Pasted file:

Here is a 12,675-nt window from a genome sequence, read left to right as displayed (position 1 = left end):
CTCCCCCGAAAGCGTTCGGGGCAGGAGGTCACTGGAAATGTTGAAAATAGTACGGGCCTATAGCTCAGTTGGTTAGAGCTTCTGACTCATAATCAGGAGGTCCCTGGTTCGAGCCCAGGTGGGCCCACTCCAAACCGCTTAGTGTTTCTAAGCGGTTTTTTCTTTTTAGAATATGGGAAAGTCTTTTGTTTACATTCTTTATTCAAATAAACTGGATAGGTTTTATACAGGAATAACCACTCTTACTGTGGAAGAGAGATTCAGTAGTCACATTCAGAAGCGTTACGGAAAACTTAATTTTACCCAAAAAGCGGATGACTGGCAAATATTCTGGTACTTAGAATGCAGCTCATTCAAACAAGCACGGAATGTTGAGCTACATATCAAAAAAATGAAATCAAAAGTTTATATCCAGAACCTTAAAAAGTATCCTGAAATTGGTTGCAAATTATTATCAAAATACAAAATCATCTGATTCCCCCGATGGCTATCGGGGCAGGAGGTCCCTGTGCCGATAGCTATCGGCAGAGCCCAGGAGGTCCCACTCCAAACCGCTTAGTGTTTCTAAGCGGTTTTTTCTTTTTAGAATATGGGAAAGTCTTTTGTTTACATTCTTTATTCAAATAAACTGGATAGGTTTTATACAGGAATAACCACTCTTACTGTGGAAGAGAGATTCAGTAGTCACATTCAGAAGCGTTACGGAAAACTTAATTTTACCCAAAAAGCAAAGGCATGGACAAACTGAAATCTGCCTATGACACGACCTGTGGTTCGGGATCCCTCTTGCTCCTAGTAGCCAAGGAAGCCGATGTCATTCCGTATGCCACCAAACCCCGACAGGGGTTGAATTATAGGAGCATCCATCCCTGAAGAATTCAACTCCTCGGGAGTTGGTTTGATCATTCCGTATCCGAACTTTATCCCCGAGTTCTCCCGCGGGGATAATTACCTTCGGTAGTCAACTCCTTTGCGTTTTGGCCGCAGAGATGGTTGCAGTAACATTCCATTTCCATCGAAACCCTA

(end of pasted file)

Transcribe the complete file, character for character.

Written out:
Here is a 12,675-nt window from a genome sequence, read left to right as displayed (position 1 = left end):
CTCCCCCGAAAGCGTTCGGGGCAGGAGGTCACTGGAAATGTTGAAAATAGTACGGGCCTATAGCTCAGTTGGTTAGAGCTTCTGACTCATAATCAGGAGGTCCCTGGTTCGAGCCCAGGTGGGCCCACTCCAAACCGCTTAGTGTTTCTAAGCGGTTTTTTCTTTTTAGAATATGGGAAAGTCTTTTGTTTACATTCTTTATTCAAATAAACTGGATAGGTTTTATACAGGAATAACCACTCTTACTGTGGAAGAGAGATTCAGTAGTCACATTCAGAAGCGTTACGGAAAACTTAATTTTACCCAAAAAGCGGATGACTGGCAAATATTCTGGTACTTAGAATGCAGCTCATTCAAACAAGCACGGAATGTTGAGCTACATATCAAAAAAATGAAATCAAAAGTTTATATCCAGAACCTTAAAAAGTATCCTGAAATTGGTTGCAAATTATTATCAAAATACAAAATCATCTGATTCCCCCGATGGCTATCGGGGCAGGAGGTCCCTGTGCCGATAGCTATCGGCAGAGCCCAGGAGGTCCCACTCCAAACCGCTTAGTGTTTCTAAGCGGTTTTTTCTTTTTAGAATATGGGAAAGTCTTTTGTTTACATTCTTTATTCAAATAAACTGGATAGGTTTTATACAGGAATAACCACTCTTACTGTGGAAGAGAGATTCAGTAGTCACATTCAGAAGCGTTACGGAAAACTTAATTTTACCCAAAAAGCAAAGGCATGGACAAACTGAAATCTGCCTATGACACGACCTGTGGTTCGGGATCCCTCTTGCTCCTAGTAGCCAAGGAAGCCGATGTCATTCCGTATGCCACCAAACCCCGACAGGGGTTGAATTATAGGAGCATCCATCCCTGAAGAATTCAACTCCTCGGGAGTTGGTTTGATCATTCCGTATCCGAACTTTATCCCCGAGTTCTCCCGCGGGGATAATTACCTTCGGTAGTCAACTCCTTTGCGTTTTGGCCGCAGAGATGGTTGCAGTAACATTCCATTTCCATCGAAACCCTA